More Unsettled Science on Climate Change

Call it another dispute about the “settled science” of climate change.

According to a report published in Nature Geosciences last week, we have more time than we thought to stop the predicted meltdown of the planet. Not only are climate models way off—“running hot” by overestimating temperature increases—but the warming we were supposed to experience this century hasn’t happened as most climate models anticipated. What’s even more alarming to the climate tribe is that this study, “Emission budgets and pathways consistent with limiting warming to 1.5 [degrees Celsius],” is authored by several prominent climate scientists,, many of whom have warned of planetary doom if we don’t cap global warming within the 1.5 C range.

First, some background: Most climate agencies report the world has warmed by about 0.9 C since the late-1800s; climate scientists insist we need dramatic decreases in  carbon dioxide  emissions to keep the overall temperature increase to 1.5 C (or 2.7 degrees Fahrenheit) by the end of this century. This means Mother Earth has about 0.6 C left in her global warming thermometer before we break the glass. The entire raison d’etre for the Paris Climate Accord is to oblige  nations immediately to cut carbon emissions so we can keep warming “well below” a 2 C rise over pre-industrial levels.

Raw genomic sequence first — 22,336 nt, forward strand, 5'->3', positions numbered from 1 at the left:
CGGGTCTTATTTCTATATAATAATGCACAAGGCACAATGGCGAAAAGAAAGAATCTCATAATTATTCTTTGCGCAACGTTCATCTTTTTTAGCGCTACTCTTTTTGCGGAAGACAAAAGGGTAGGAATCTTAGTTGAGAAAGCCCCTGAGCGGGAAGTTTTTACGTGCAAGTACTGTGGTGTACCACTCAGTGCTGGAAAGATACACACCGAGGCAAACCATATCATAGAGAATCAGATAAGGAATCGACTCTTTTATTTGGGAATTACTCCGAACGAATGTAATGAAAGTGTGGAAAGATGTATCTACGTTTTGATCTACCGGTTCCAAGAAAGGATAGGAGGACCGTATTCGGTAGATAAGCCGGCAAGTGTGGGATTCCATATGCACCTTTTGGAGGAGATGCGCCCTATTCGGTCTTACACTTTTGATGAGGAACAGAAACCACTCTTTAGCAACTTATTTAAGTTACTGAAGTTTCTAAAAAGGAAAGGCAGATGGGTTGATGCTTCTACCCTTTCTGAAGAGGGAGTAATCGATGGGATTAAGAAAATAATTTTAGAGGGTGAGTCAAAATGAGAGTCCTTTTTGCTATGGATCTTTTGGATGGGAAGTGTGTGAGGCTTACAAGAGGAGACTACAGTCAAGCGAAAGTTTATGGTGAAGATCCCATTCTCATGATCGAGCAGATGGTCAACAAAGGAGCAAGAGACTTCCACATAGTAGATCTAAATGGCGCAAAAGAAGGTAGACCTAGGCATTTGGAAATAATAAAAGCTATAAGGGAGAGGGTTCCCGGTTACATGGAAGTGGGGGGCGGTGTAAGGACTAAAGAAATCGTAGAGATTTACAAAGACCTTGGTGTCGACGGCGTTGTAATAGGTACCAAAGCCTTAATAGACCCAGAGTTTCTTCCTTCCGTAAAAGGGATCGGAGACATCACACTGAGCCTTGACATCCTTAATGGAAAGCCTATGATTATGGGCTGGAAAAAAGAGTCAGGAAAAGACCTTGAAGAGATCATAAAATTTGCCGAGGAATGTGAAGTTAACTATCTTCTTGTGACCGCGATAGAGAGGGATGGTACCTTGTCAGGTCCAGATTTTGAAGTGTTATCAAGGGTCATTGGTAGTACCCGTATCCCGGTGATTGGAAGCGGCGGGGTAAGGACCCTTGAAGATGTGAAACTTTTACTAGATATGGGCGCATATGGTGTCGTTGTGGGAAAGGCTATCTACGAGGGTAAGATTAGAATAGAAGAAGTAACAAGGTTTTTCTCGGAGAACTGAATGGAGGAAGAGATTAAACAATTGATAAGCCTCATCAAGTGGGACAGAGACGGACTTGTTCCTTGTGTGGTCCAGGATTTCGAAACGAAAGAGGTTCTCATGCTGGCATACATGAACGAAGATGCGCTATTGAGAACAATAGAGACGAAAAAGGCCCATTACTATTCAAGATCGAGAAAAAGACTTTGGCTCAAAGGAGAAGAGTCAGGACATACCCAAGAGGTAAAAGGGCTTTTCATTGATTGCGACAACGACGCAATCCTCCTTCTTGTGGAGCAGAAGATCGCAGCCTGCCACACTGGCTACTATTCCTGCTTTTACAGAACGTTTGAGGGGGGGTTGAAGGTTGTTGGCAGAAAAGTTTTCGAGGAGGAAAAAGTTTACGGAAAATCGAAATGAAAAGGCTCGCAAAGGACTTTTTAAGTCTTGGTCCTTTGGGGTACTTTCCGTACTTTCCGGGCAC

There have been varying, desperate pleas about how much time we have left to stop global warming. Some scientists lament that we are already past the point of no return. Others, including the former United Nations climate chief, warned in a paper published in June that we only have three years left to stop human-caused global warming and if “emissions continue to rise beyond 2020, or even remain level, the temperature goals set in Paris become almost unattainable.”

But this new paper suggests we have about 20 years until we will need a mass conversion to using solar panels and Teslas in order to bring total CO2 emissions to zero (a wholly punitive, unnecessary, and impossible goal.) The conclusion is based on a complicated calculation of how much of a “carbon budget” (total CO2) we have left to burn before we get into the danger zone; according to an editorial that accompanied the paper, “the amount of carbon that humans could emit before Earth warms to that 1.5 C threshold is larger than previously estimated.” Despite howls from the media, Democrats, and climate pimps like Neil DeGrasse Tyson, who last week said it was already too late to recover from man-made climate change, the key goal of the Paris Climate Accord is “not yet a geophysical impossibility . . . we have more breathing space than previously thought.”

And that appears to be the main thrust of the Nature paper: to give more scientific cover to the Trump Administration should it choose to stay in the climate pact, even though the president announced on June 1 the United States would withdraw from the Obama-era agreement. There’s been some (alarming) noise in the media recently that the Trump White House might remain in the accord under the right terms: “It provides an important incentive to work to enhance the Paris pledges further, at the first opportunity, if governments are serious about the 1.5 C ambition,” wrote Richard Millar, one of the study’s authors.